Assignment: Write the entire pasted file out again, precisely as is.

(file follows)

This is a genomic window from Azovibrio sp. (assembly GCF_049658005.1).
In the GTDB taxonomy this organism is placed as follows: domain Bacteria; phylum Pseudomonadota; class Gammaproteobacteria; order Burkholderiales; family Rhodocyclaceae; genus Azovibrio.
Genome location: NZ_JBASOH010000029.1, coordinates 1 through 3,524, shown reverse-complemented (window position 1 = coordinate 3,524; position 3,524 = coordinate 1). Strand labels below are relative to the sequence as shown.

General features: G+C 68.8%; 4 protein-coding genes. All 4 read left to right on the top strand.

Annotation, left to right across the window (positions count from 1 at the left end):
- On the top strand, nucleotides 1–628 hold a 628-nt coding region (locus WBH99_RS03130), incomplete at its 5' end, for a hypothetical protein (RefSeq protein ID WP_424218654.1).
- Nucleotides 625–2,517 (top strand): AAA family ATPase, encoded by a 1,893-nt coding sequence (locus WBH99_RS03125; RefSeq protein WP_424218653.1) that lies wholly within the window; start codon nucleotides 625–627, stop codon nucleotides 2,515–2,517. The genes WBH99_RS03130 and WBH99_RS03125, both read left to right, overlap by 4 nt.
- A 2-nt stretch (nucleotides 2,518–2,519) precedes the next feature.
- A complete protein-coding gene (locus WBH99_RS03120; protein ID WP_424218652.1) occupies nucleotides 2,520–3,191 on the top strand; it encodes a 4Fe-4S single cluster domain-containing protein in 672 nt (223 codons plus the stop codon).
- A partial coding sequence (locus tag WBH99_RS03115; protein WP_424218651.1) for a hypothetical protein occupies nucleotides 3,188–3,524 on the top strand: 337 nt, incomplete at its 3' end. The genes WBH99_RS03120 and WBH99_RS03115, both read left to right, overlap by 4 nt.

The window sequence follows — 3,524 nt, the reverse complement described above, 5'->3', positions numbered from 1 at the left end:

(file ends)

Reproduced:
This is a genomic window from Azovibrio sp. (assembly GCF_049658005.1).
In the GTDB taxonomy this organism is placed as follows: domain Bacteria; phylum Pseudomonadota; class Gammaproteobacteria; order Burkholderiales; family Rhodocyclaceae; genus Azovibrio.
Genome location: NZ_JBASOH010000029.1, coordinates 1 through 3,524, shown reverse-complemented (window position 1 = coordinate 3,524; position 3,524 = coordinate 1). Strand labels below are relative to the sequence as shown.

General features: G+C 68.8%; 4 protein-coding genes. All 4 read left to right on the top strand.

Annotation, left to right across the window (positions count from 1 at the left end):
- On the top strand, nucleotides 1–628 hold a 628-nt coding region (locus WBH99_RS03130), incomplete at its 5' end, for a hypothetical protein (RefSeq protein ID WP_424218654.1).
- Nucleotides 625–2,517 (top strand): AAA family ATPase, encoded by a 1,893-nt coding sequence (locus WBH99_RS03125; RefSeq protein WP_424218653.1) that lies wholly within the window; start codon nucleotides 625–627, stop codon nucleotides 2,515–2,517. The genes WBH99_RS03130 and WBH99_RS03125, both read left to right, overlap by 4 nt.
- A 2-nt stretch (nucleotides 2,518–2,519) precedes the next feature.
- A complete protein-coding gene (locus WBH99_RS03120; protein ID WP_424218652.1) occupies nucleotides 2,520–3,191 on the top strand; it encodes a 4Fe-4S single cluster domain-containing protein in 672 nt (223 codons plus the stop codon).
- A partial coding sequence (locus tag WBH99_RS03115; protein WP_424218651.1) for a hypothetical protein occupies nucleotides 3,188–3,524 on the top strand: 337 nt, incomplete at its 3' end. The genes WBH99_RS03120 and WBH99_RS03115, both read left to right, overlap by 4 nt.

The window sequence follows — 3,524 nt, the reverse complement described above, 5'->3', positions numbered from 1 at the left end: